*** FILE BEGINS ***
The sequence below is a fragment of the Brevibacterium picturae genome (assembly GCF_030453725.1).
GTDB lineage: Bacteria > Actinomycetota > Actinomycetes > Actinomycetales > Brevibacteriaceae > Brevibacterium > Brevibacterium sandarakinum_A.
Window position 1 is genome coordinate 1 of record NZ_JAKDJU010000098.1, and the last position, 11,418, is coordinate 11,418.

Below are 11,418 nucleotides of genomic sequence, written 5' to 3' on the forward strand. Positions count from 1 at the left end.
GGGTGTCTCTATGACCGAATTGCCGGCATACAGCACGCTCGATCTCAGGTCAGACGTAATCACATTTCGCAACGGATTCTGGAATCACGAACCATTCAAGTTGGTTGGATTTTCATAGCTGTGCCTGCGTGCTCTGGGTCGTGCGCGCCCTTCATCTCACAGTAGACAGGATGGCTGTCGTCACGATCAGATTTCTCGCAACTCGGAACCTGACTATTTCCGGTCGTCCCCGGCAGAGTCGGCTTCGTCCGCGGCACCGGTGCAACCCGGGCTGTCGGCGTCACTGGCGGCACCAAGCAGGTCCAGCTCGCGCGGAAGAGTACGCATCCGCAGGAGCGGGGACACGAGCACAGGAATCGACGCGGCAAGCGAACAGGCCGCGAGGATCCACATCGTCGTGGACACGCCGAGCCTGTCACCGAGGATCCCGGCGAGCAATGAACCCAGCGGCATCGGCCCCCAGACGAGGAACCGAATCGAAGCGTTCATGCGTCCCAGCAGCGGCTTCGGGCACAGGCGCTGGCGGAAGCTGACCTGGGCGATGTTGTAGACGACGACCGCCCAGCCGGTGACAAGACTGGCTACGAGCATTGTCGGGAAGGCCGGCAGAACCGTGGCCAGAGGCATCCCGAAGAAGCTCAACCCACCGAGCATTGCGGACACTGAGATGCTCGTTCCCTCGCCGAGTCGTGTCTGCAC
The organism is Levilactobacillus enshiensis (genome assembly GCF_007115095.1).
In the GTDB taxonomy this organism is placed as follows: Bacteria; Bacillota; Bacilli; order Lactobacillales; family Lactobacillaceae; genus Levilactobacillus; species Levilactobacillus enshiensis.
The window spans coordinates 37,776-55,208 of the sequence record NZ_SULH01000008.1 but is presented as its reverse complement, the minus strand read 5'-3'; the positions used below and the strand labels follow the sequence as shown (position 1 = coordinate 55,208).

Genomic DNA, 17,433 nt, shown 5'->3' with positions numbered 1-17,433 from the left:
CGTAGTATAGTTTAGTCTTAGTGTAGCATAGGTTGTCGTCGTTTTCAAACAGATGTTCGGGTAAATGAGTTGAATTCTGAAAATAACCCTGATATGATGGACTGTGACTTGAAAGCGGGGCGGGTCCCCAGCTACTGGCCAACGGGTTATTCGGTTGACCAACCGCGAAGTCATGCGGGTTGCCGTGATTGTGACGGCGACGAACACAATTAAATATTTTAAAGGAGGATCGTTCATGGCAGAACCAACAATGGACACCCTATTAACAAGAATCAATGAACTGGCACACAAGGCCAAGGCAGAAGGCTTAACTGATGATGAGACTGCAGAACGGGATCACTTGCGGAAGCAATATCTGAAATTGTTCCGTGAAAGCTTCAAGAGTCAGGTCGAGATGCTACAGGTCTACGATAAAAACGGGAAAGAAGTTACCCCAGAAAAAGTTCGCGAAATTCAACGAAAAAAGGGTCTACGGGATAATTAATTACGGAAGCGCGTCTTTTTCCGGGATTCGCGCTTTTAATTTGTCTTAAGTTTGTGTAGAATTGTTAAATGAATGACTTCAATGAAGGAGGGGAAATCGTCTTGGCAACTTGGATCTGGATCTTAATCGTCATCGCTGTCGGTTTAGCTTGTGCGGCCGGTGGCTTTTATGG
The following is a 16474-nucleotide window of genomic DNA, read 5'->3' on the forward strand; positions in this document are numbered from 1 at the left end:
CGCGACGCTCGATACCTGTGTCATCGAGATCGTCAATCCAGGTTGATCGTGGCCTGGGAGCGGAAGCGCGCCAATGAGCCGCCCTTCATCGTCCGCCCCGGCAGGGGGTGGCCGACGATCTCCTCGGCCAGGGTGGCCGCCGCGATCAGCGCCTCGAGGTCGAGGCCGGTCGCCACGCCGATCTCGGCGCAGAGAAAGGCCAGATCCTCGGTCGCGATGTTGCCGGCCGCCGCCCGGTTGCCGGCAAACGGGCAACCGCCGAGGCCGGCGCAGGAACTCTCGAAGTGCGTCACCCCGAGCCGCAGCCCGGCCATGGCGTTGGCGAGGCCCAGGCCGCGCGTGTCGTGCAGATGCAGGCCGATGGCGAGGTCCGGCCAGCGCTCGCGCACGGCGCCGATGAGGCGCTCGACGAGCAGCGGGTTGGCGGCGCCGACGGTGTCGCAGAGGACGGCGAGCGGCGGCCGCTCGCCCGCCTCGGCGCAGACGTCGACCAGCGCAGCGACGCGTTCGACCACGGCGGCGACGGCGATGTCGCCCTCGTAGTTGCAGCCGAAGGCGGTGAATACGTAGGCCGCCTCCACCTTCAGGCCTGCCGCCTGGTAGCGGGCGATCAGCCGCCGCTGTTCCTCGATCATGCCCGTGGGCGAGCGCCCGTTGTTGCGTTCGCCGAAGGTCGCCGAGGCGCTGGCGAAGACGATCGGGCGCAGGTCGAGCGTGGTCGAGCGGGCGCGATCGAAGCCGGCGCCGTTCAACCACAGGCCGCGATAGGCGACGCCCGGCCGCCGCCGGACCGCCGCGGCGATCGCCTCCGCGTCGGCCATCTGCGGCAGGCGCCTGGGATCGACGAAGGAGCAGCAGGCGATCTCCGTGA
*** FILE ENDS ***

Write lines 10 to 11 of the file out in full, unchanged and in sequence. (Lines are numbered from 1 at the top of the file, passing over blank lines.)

CGTAGTATAGTTTAGTCTTAGTGTAGCATAGGTTGTCGTCGTTTTCAAACAGATGTTCGGGTAAATGAGTTGAATTCTGAAAATAACCCTGATATGATGGACTGTGACTTGAAAGCGGGGCGGGTCCCCAGCTACTGGCCAACGGGTTATTCGGTTGACCAACCGCGAAGTCATGCGGGTTGCCGTGATTGTGACGGCGACGAACACAATTAAATATTTTAAAGGAGGATCGTTCATGGCAGAACCAACAATGGACACCCTATTAACAAGAATCAATGAACTGGCACACAAGGCCAAGGCAGAAGGCTTAACTGATGATGAGACTGCAGAACGGGATCACTTGCGGAAGCAATATCTGAAATTGTTCCGTGAAAGCTTCAAGAGTCAGGTCGAGATGCTACAGGTCTACGATAAAAACGGGAAAGAAGTTACCCCAGAAAAAGTTCGCGAAATTCAACGAAAAAAGGGTCTACGGGATAATTAATTACGGAAGCGCGTCTTTTTCCGGGATTCGCGCTTTTAATTTGTCTTAAGTTTGTGTAGAATTGTTAAATGAATGACTTCAATGAAGGAGGGGAAATCGTCTTGGCAACTTGGATCTGGATCTTAATCGTCATCGCTGTCGGTTTAGCTTGTGCGGCCGGTGGCTTTTATGG
The following is a 16474-nucleotide window of genomic DNA, read 5'->3' on the forward strand; positions in this document are numbered from 1 at the left end: